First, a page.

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Vowels[ترمیم]

Respelling symbol(s) Example IPA symbol Notes
a trap /æ/ Australian /æ/ or /æː/[1] Scottish /a/
ah palm /ɑː/
a(h) trap or palm /æ/ or /ɑː/ Either in free variation, or pronounced with /ɑː/ in accents with trap-bath split, and with /æ/ in accents without the bath-trap split.
air square /ɛər/
ar start /ɑr/ Scottish /ar/
arr marry /ær/
aw thought /ɔː/ [2]
ay face /eɪ/
ə about /ə/ or /ɨ/ Unstressed neutral vowel.
(Sometimes i may be used for /ɨ/.)
ər letter /ər/ or /ɚ/ Unstressed neutral rhotic vowel
e dress /ɛ/
ee fleece /iː/ or /i/ also the second vowel of city[3]
eer near /ɪər/
err merry /ɛr/
ew ewe, dew /juː/ American /u/ or /ju/[4]
ewr cure /jʊər/
eye item /aɪ/ Respelled -y after a consonant.
The same vowel as the price example below
i kit /ɪ/
irr mirror /ɪr/
o lot /ɒ/ -o- by itself may be /ɵ/
oh goat /oʊ/
oo food /uː/ Scottish /ʉ/
oor poor /ʊər/
or or ohr force or wore /ɔər/ Australian /oː(r)/
or or awr north or war /ɔr/
orr orange /ɒr/ Scottish /ɔr/
ow mouth /aʊ/
owr hour /aʊər/
oy choice /ɔɪ/
u cut /ʌ/
ur nurse /ɜr/ or /ɝː/ American /ɜr, ɝ/ Scottish /ʌr, ɛr, ɪr, ɜr/[5]
urr hurry /ʌr/
uu foot /ʊ/ Scottish /ʉ/
y price, dye /aɪ/ with a consonant, otherwise respelled eye.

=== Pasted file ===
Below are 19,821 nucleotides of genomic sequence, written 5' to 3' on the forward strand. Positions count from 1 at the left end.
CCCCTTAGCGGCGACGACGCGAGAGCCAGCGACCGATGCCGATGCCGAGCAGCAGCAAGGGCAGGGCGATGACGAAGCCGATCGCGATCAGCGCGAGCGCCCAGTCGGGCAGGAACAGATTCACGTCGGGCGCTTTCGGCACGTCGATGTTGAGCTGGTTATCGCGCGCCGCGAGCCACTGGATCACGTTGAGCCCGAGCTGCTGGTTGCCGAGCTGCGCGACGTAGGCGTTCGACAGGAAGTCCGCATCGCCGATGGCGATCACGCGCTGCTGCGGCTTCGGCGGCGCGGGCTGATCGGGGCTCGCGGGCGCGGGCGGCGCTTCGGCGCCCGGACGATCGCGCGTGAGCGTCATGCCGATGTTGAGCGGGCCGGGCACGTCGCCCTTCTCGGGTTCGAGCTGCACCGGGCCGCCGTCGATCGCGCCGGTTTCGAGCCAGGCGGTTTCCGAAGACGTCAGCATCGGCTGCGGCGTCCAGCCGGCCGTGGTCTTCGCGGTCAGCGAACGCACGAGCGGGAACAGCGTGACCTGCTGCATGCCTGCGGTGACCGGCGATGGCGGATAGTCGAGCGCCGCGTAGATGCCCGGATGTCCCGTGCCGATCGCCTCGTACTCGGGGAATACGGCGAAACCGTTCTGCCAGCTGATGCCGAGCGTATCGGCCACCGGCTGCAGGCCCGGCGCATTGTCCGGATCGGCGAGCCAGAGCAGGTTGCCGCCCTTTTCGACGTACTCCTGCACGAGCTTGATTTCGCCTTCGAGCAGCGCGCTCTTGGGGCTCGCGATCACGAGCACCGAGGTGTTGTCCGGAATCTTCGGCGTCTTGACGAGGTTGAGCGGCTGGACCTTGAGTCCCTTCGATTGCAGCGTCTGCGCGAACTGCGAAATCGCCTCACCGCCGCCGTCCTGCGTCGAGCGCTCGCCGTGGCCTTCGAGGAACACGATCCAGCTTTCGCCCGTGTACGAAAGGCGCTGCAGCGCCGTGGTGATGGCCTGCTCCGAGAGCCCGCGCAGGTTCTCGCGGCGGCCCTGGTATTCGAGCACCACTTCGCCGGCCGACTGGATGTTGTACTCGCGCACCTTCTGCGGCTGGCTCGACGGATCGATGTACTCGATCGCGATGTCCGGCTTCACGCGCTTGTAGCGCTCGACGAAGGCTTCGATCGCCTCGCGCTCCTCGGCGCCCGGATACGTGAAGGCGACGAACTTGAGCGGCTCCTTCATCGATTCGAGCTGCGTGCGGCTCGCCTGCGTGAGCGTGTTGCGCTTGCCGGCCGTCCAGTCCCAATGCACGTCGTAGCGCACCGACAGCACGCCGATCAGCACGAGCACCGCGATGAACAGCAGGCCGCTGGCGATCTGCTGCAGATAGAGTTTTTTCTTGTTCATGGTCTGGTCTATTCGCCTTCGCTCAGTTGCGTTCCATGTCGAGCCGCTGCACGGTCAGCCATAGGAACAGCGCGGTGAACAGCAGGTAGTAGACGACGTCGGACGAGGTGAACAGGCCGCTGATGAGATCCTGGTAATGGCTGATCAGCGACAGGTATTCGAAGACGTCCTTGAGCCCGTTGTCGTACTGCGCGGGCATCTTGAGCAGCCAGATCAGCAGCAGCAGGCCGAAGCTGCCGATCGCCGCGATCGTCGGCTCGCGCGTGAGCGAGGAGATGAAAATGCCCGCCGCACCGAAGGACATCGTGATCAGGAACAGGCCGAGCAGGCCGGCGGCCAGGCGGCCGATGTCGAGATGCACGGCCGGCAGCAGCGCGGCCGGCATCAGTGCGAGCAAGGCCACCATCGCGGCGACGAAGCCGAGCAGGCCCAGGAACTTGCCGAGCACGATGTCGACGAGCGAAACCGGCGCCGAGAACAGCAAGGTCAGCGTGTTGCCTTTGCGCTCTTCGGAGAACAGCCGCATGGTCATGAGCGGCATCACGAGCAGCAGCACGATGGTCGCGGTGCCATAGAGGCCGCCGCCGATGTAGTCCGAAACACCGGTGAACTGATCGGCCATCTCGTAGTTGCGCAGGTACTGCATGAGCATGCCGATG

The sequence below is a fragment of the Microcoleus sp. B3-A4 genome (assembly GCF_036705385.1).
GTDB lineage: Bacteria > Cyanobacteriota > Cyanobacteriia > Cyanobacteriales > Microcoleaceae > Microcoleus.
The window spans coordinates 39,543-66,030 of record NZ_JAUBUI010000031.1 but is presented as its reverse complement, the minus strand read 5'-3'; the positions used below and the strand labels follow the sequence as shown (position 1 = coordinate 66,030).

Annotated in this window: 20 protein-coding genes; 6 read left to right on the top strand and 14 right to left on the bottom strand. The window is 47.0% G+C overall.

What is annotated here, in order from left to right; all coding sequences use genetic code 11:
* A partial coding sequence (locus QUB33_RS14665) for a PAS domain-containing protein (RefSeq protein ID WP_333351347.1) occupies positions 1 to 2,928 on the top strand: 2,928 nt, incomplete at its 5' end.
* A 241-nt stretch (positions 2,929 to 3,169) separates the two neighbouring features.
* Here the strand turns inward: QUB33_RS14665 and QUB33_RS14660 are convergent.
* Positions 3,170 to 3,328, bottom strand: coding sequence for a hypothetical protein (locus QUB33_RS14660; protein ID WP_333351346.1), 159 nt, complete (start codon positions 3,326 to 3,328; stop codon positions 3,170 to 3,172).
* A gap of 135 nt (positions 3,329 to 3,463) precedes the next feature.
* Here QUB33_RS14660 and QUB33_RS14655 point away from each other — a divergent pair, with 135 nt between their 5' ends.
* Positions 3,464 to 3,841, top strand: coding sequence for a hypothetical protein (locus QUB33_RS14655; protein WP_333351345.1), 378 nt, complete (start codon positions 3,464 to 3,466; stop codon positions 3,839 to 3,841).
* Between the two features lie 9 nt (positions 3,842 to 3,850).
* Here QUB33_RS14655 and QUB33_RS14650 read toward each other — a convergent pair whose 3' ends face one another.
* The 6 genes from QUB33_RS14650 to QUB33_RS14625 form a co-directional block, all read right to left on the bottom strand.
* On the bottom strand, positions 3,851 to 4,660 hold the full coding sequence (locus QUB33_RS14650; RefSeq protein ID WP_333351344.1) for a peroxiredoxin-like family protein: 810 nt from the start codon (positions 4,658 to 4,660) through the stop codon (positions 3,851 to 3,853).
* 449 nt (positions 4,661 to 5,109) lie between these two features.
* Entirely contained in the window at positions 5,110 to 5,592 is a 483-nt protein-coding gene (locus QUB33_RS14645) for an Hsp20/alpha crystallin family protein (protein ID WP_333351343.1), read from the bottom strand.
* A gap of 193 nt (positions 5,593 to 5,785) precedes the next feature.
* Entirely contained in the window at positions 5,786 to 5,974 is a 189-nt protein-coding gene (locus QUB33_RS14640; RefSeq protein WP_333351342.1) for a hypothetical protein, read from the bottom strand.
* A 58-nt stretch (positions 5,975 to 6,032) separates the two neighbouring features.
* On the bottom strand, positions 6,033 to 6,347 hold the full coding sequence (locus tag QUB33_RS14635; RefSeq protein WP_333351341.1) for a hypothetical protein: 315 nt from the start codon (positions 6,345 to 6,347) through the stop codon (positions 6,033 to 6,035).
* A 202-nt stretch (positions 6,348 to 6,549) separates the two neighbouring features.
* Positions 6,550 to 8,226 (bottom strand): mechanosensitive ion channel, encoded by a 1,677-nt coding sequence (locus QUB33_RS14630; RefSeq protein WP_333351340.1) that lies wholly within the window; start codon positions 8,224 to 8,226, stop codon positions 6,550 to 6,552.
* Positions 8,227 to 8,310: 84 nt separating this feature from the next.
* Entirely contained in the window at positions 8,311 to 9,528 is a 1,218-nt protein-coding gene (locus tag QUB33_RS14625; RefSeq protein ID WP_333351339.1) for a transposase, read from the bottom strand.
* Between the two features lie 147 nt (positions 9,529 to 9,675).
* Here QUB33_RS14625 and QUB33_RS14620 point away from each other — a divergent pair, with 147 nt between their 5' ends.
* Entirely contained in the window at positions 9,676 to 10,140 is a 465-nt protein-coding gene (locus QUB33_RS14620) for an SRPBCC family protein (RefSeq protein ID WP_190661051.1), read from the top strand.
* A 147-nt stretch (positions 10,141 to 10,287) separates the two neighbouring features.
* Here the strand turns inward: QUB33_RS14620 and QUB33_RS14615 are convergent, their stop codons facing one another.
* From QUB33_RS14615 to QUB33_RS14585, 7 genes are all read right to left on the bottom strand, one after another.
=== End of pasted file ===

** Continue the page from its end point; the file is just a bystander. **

American /aɪ/ or /ʌɪ/[6]
yr fire /aɪər/

Consonants[ترمیم]

Respelling symbol Example IPA symbol(s) Notes
b but, web /b/
ch church, nature /tʃ/
d do, odd /d/
dh this, father, breathe /ð/ This sound is similar to th /θ/, but voiced.
f fool, enough, leaf /f/
g or gh go, beg, ghee /ɡ/ Not as in gem or gin, which is j /dʒ/. For legibility, ghee is used instead of gee in a few articles.
h ham, ahead /h/
j gin, joy, edge /dʒ/
k cat, kiss, skin, quick /k/
kh chutzpah, loch /x/ Pronounced like h (at the beginning of a syllable) or k (at the end of a syllable) by many speakers
l left, bell /l/
m man, ham /m/
n no, tin /n/
ng ring, singer, sink /ŋ/ Not the sound in finger, which is ng-g /ŋɡ/.
ng-g finger /ŋɡ/
p pen, spin, tip /p/
r run, very /r/
s or ss see, city, pass /s/ Not as in rose, which is z /z/. Use ss in positions where single s is normally /z/ in English, such as the end of a word after a vowel or a voiced consonant: for example, transliterate "ice" as eyess, not eyes and "tense" as tenss, not tens.
sh she, sure, emotion, leash /ʃ/
t two, sting, bet /t/
th thing, teeth /θ/
v voice, have /v/
w we, quick /w/
wh what /hw/ In many dialects, people substitute w for this sound.
y yes /j/
z zoo, rose, lens /z/
zh pleasure, vision, beige /ʒ/ Some speakers may substitute j /dʒ/ for this sound at the beginning of a word, except in proper names such as Zsa Zsa.
  1. See "Bad–lad split" for details of this distinction.
  2. This assumes the absence of the cot–caught merger. In accents with this merger, aw represents the same sound as o.
  3. This assumes "happy-tensing". In accents without happy-tensing, unstressed ee is pronounced like i.
  4. Dependent on accent, the /j/ is pronounced after some consonants, coalesceses with other consonants or is dropped entirely.
  5. See Fern–fir–fur merger for details of this distinction.
  6. Value depends on voicing of following consonant; phonemic for very few words. Distinction can be made by adjoining consonant: Myki MY-kee, Mikey MYK-ee.